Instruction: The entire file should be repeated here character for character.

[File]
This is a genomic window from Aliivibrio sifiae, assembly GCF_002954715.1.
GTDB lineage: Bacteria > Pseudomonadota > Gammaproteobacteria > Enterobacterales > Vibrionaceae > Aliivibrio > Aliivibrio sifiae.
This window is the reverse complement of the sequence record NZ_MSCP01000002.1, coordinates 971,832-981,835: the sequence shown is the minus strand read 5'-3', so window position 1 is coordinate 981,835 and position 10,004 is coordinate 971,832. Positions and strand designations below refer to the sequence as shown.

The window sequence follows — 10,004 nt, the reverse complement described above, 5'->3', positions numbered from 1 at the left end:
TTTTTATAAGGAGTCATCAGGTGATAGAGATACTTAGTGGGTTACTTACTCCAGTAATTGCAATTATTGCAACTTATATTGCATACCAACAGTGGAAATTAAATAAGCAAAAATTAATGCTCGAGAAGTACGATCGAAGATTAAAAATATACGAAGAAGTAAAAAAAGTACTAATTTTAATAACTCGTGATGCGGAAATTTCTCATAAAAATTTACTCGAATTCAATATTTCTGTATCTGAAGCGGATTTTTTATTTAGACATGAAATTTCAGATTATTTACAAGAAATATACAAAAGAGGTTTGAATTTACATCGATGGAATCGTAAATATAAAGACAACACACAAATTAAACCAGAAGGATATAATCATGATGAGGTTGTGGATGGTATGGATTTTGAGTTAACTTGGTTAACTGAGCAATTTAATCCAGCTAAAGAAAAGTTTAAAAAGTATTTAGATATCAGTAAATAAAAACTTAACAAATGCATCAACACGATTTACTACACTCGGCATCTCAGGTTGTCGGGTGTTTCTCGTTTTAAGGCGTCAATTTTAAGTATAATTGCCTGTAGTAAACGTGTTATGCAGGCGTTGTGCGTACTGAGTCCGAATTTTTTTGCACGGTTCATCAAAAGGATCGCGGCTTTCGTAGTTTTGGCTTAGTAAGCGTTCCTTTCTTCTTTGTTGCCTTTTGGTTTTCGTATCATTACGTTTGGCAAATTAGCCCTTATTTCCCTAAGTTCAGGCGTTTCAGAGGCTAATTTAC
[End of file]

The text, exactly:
This is a genomic window from Aliivibrio sifiae, assembly GCF_002954715.1.
GTDB lineage: Bacteria > Pseudomonadota > Gammaproteobacteria > Enterobacterales > Vibrionaceae > Aliivibrio > Aliivibrio sifiae.
This window is the reverse complement of the sequence record NZ_MSCP01000002.1, coordinates 971,832-981,835: the sequence shown is the minus strand read 5'-3', so window position 1 is coordinate 981,835 and position 10,004 is coordinate 971,832. Positions and strand designations below refer to the sequence as shown.

The window sequence follows — 10,004 nt, the reverse complement described above, 5'->3', positions numbered from 1 at the left end:
TTTTTATAAGGAGTCATCAGGTGATAGAGATACTTAGTGGGTTACTTACTCCAGTAATTGCAATTATTGCAACTTATATTGCATACCAACAGTGGAAATTAAATAAGCAAAAATTAATGCTCGAGAAGTACGATCGAAGATTAAAAATATACGAAGAAGTAAAAAAAGTACTAATTTTAATAACTCGTGATGCGGAAATTTCTCATAAAAATTTACTCGAATTCAATATTTCTGTATCTGAAGCGGATTTTTTATTTAGACATGAAATTTCAGATTATTTACAAGAAATATACAAAAGAGGTTTGAATTTACATCGATGGAATCGTAAATATAAAGACAACACACAAATTAAACCAGAAGGATATAATCATGATGAGGTTGTGGATGGTATGGATTTTGAGTTAACTTGGTTAACTGAGCAATTTAATCCAGCTAAAGAAAAGTTTAAAAAGTATTTAGATATCAGTAAATAAAAACTTAACAAATGCATCAACACGATTTACTACACTCGGCATCTCAGGTTGTCGGGTGTTTCTCGTTTTAAGGCGTCAATTTTAAGTATAATTGCCTGTAGTAAACGTGTTATGCAGGCGTTGTGCGTACTGAGTCCGAATTTTTTTGCACGGTTCATCAAAAGGATCGCGGCTTTCGTAGTTTTGGCTTAGTAAGCGTTCCTTTCTTCTTTGTTGCCTTTTGGTTTTCGTATCATTACGTTTGGCAAATTAGCCCTTATTTCCCTAAGTTCAGGCGTTTCAGAGGCTAATTTAC